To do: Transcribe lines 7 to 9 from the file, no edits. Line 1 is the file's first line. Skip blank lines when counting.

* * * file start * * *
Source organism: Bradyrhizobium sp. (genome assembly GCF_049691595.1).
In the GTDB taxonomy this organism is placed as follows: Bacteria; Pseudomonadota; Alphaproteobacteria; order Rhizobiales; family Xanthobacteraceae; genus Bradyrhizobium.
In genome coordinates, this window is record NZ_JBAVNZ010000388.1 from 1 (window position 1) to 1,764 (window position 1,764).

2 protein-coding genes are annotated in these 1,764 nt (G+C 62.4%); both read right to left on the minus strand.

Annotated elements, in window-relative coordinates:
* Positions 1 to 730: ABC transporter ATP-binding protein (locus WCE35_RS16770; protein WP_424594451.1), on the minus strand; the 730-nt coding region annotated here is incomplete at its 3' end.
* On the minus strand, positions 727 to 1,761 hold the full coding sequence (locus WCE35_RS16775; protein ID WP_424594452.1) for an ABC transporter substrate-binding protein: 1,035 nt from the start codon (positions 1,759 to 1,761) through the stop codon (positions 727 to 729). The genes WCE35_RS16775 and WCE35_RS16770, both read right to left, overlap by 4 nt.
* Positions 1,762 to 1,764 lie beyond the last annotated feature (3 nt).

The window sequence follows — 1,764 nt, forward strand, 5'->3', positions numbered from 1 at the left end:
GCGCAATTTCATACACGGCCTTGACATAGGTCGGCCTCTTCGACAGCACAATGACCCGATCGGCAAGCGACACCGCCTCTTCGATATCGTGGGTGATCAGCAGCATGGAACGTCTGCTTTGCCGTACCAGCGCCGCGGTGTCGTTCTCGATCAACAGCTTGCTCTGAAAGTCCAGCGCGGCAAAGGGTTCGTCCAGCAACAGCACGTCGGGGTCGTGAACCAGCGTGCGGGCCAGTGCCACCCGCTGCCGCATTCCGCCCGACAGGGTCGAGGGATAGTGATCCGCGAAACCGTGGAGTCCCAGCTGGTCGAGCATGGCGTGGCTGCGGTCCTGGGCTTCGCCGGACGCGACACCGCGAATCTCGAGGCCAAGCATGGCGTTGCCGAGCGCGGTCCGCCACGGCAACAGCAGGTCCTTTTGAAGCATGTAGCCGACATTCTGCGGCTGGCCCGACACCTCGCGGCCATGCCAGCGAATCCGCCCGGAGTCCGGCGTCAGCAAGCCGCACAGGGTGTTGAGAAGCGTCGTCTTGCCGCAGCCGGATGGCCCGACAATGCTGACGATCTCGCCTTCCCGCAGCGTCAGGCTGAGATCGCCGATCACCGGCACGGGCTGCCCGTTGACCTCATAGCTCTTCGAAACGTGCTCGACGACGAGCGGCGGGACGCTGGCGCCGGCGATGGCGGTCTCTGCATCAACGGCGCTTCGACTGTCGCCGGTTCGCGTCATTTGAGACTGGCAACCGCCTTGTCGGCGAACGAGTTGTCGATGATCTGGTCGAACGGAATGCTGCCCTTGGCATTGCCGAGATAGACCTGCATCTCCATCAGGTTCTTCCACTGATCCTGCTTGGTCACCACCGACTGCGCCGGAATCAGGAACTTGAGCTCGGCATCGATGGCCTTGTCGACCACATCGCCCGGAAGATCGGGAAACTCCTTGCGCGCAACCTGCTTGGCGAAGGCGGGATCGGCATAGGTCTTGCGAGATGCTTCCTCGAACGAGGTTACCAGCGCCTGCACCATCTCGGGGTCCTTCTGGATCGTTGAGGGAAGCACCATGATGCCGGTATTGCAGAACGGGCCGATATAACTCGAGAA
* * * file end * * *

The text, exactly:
* On the minus strand, positions 727 to 1,761 hold the full coding sequence (locus WCE35_RS16775; protein ID WP_424594452.1) for an ABC transporter substrate-binding protein: 1,035 nt from the start codon (positions 1,759 to 1,761) through the stop codon (positions 727 to 729). The genes WCE35_RS16775 and WCE35_RS16770, both read right to left, overlap by 4 nt.
* Positions 1,762 to 1,764 lie beyond the last annotated feature (3 nt).

The window sequence follows — 1,764 nt, forward strand, 5'->3', positions numbered from 1 at the left end: